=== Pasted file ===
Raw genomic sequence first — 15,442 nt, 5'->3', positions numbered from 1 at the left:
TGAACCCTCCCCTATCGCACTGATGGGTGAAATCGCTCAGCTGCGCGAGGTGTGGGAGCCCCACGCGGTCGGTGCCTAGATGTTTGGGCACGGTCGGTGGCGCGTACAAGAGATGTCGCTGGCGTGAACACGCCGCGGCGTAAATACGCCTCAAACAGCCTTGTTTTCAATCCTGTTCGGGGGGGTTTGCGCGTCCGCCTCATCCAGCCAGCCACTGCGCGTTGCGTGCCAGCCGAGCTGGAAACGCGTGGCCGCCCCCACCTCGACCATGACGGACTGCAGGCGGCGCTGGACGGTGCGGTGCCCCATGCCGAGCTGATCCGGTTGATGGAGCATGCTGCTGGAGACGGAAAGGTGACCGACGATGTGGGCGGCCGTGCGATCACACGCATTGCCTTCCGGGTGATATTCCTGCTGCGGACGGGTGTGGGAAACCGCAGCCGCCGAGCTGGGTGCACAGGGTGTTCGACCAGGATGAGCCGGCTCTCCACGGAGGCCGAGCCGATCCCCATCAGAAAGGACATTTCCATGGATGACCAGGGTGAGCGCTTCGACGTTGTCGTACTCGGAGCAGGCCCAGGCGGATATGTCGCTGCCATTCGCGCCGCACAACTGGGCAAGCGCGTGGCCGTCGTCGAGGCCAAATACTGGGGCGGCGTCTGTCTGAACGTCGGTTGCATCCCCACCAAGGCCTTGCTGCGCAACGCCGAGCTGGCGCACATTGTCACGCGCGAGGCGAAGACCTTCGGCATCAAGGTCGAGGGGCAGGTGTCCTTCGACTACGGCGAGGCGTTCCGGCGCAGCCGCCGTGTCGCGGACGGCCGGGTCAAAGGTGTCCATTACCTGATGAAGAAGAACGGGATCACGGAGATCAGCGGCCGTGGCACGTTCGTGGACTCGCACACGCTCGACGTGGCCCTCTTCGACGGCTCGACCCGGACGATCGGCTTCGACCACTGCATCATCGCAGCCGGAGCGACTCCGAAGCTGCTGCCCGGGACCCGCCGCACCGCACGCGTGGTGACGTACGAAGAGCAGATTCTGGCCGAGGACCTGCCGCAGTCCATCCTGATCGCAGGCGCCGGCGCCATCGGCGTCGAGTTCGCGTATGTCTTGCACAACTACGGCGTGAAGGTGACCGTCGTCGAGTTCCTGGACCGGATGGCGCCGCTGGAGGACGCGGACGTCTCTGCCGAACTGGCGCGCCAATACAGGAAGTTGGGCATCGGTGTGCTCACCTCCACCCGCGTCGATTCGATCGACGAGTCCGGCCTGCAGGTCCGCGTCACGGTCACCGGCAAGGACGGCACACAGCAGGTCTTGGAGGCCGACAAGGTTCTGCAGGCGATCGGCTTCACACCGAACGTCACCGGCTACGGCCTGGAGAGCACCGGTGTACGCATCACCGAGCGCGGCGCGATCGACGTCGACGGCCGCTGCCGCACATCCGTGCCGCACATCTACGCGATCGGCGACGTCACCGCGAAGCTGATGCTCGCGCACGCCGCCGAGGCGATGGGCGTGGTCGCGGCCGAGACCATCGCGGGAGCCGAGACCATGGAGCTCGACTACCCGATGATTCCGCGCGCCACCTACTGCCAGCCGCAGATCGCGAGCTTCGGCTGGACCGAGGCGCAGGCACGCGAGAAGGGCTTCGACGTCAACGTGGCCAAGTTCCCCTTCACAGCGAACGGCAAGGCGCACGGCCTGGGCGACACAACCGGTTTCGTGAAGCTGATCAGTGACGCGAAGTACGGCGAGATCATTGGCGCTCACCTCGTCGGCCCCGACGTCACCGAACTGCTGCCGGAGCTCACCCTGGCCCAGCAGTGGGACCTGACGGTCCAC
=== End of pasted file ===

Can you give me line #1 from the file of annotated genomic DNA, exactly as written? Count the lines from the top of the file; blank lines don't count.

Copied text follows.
Raw genomic sequence first — 15,442 nt, 5'->3', positions numbered from 1 at the left: